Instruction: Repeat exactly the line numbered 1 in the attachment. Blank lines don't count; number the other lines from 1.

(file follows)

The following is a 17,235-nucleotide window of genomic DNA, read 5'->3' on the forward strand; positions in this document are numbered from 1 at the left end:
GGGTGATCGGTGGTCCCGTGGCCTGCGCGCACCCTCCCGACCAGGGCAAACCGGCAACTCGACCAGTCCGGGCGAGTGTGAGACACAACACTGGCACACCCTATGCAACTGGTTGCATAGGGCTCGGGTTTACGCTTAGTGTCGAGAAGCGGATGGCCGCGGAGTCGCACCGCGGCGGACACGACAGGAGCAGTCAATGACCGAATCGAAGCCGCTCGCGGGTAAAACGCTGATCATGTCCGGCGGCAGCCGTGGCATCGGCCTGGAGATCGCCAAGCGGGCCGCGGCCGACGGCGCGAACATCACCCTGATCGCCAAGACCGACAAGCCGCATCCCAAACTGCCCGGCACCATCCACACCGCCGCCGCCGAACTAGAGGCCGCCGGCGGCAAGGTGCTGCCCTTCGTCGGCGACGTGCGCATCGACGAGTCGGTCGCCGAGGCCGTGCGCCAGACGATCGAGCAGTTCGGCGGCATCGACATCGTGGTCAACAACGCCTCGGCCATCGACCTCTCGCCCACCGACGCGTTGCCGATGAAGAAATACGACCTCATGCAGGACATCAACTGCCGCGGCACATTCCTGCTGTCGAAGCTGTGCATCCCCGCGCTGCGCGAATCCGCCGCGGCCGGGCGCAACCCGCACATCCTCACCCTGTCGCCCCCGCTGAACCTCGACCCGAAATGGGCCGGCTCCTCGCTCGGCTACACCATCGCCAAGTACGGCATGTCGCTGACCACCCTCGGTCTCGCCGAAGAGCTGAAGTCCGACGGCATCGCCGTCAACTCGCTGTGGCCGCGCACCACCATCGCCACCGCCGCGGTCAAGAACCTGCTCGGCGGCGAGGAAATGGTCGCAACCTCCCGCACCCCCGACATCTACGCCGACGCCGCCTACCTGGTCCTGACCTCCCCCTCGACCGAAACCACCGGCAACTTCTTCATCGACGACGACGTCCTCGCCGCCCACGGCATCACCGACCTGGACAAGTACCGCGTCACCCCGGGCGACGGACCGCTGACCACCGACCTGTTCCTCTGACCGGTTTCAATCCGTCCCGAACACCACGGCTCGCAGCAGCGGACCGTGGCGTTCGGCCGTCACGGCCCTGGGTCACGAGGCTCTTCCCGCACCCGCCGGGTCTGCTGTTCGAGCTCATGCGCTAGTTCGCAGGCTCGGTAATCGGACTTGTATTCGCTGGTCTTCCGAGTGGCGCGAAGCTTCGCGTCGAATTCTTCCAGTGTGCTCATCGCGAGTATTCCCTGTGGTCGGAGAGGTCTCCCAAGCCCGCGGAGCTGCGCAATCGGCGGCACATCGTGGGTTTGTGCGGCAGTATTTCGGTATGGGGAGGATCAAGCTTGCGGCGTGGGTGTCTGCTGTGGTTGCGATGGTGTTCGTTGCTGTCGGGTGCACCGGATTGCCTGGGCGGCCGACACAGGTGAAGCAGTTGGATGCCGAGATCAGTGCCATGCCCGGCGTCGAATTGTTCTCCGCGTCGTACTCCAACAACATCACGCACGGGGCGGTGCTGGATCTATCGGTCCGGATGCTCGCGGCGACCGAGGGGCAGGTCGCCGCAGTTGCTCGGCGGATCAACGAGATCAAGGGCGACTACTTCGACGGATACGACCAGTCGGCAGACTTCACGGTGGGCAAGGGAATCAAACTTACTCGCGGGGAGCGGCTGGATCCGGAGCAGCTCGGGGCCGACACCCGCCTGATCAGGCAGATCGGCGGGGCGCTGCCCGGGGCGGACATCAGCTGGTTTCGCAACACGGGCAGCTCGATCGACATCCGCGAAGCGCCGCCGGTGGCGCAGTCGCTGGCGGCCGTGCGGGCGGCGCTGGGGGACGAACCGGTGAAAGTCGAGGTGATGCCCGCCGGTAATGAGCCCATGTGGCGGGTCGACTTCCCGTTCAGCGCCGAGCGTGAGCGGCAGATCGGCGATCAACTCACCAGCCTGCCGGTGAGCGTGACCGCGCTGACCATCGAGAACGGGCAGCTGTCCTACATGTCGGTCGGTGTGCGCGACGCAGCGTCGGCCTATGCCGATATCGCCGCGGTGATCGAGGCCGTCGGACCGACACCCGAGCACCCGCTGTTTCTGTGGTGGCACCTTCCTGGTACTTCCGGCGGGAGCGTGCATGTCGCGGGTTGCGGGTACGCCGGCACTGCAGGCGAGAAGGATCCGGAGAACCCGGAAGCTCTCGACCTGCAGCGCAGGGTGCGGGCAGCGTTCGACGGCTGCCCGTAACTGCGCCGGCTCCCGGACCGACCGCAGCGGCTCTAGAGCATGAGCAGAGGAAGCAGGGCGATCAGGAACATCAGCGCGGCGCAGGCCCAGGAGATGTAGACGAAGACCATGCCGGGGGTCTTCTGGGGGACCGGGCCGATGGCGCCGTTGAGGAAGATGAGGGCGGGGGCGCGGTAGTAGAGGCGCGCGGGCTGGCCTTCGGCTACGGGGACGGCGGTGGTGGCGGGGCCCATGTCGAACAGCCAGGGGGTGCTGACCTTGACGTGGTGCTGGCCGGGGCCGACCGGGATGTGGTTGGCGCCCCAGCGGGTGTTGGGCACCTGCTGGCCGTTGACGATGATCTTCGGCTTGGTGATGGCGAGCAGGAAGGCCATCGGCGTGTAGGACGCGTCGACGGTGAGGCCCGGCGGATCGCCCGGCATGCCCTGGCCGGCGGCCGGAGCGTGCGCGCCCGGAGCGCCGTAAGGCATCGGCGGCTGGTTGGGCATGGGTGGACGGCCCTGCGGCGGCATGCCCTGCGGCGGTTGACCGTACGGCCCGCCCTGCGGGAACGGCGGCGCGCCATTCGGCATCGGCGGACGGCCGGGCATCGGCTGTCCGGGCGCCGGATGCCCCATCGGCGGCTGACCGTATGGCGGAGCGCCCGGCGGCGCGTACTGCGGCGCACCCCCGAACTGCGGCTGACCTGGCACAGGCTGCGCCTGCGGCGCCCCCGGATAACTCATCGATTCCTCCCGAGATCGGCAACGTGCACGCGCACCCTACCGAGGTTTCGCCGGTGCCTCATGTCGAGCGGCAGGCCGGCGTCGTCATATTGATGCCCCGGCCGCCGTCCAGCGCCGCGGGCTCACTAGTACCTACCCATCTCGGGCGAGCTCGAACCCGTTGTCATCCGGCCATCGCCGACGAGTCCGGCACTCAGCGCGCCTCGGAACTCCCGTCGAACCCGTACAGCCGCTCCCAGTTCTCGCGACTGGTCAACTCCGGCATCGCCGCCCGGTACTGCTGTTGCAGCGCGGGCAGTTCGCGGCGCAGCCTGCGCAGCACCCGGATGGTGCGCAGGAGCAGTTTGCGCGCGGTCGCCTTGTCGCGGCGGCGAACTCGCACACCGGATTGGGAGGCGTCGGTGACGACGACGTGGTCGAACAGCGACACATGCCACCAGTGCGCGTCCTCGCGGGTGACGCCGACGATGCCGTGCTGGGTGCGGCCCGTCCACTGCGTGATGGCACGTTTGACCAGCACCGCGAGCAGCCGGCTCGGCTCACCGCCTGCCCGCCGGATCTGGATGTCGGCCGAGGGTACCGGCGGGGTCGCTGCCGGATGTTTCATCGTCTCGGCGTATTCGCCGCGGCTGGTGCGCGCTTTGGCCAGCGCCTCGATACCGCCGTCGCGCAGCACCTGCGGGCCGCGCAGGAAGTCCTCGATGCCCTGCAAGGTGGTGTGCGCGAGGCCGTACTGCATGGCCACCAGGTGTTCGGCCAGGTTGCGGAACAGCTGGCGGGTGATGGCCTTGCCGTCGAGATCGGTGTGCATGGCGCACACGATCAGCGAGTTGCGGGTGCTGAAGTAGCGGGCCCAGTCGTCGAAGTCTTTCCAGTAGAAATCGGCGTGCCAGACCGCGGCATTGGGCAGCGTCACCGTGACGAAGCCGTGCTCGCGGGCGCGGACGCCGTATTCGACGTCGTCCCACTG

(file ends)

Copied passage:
The following is a 17,235-nucleotide window of genomic DNA, read 5'->3' on the forward strand; positions in this document are numbered from 1 at the left end: